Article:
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LOGO: Journal of Cotton Science


Pre-plant Control of Cutleaf Eveningprimrose (<em>Oenothera laciniata</em>) and Wild Radish (<em>Raphanus raphanistrum</em>) in Conservation Tillage Cotton (<em>Gossypium hirsutum</em>)

Authors: A. Stanley Culpepper, D. Scott Carlson, and Alan C. York
Pages: 223-228
Weed Science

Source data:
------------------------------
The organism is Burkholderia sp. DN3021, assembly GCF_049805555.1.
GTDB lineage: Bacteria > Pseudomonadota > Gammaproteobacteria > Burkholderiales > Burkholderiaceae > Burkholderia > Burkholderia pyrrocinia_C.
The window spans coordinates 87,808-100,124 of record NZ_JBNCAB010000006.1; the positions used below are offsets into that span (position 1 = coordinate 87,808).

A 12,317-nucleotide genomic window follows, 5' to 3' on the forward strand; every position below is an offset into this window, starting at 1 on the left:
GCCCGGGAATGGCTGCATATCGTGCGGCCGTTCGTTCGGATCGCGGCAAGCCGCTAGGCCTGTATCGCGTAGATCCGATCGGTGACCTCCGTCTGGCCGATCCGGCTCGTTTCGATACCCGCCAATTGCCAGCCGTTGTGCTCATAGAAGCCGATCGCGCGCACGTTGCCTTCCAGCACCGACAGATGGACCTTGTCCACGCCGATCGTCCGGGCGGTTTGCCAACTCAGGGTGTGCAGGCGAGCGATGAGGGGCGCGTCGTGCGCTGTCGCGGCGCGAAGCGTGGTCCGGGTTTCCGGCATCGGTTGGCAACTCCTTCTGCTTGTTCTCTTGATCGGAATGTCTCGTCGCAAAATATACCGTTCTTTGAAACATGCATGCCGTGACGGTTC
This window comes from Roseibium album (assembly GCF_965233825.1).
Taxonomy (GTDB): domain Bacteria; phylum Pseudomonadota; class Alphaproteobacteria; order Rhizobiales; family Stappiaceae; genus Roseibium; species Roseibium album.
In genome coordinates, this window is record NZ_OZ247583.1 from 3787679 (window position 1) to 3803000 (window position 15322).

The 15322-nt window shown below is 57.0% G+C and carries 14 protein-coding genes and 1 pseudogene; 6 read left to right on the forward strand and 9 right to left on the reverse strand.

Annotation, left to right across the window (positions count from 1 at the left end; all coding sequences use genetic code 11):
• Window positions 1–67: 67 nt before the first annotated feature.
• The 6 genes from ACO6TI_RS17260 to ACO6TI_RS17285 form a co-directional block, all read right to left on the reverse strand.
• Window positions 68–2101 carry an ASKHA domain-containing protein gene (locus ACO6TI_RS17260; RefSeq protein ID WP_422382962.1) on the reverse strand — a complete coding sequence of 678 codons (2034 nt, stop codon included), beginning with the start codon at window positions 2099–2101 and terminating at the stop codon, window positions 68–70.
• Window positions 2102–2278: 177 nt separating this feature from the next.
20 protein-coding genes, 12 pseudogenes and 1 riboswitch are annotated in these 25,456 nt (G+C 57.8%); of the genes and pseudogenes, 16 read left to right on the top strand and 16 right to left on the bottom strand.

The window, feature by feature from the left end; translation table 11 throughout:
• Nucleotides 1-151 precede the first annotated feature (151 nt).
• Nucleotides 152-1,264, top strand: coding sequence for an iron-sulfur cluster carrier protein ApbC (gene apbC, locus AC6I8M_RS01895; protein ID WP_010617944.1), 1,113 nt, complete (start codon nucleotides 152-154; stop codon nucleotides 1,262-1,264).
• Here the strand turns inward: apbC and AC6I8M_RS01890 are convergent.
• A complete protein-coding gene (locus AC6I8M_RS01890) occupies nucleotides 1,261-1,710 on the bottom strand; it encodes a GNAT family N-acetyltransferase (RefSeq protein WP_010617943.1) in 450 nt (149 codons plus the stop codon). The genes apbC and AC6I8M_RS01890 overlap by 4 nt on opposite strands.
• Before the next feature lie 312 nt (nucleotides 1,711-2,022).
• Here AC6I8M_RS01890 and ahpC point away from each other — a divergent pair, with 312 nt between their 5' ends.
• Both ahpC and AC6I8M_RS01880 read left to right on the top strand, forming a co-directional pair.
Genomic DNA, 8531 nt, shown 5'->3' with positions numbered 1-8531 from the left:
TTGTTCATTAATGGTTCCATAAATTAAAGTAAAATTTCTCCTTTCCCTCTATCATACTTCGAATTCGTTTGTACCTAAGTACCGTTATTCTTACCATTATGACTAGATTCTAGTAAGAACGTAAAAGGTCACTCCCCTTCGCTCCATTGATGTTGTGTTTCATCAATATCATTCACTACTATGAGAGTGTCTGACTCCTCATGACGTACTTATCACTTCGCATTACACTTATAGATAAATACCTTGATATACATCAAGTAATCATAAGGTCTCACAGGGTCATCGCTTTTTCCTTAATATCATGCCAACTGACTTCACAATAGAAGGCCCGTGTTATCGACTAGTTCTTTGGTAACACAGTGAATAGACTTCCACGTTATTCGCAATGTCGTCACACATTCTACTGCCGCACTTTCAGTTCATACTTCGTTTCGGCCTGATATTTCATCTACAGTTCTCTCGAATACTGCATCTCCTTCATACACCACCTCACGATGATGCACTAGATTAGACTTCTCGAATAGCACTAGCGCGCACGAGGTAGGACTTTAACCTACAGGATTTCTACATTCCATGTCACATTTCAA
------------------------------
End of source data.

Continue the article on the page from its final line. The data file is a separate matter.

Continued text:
Cutleaf eveningprimrose and wild radish are problematic winter annual weeds in cotton conservation tillage systems. Neither weed is adequately controlled by glyphosate nor paraquat applied alone, so combinations with other herbicides are needed to control these weeds prior to planting. Field experiments in Georgia during 2001 and 2002 compared cutleaf eveningprimrose and wild radish control by glyphosate or paraquat applied alone or mixed with 2,4-D, carfentrazone, dicamba, diuron, flumiclorac, flumioxazin, prometryn, tribenuron, or tribenuron plus thifensulfuron. Several combinations were effective on wild radish. Glyphosate and paraquat alone controlled wild radish only 80 to 81% at 28 d after treatment (DAT), but glyphosate or paraquat plus 2,4-D, dicamba, tribenuron, or tribenuron plus thifensulfuron and paraquat plus diuron provided 92 to 97% control. Cutleaf eveningprimrose was more difficult to control, and glyphosate or paraquat alone controlled eveningprimrose only 56 to 60% at 28 DAT. Glyphosate plus dicamba, glyphosate plus 2,4-D, and paraquat plus 2,4-D controlled cutleaf eveningprimrose 94 to 97%, and paraquat plus dicamba and glyphosate plus flumioxazin provided 83% control. Control by other combinations was 75% or less. Cutleaf eveningprimrose and wild radish can be managed most effectively and economically by 2,4-D as part of a pre-plant weed control program. For wild radish, tribenuron, and tribenuron plus thifensulfuron are effective and economical alternatives to 2,4-D or dicamba.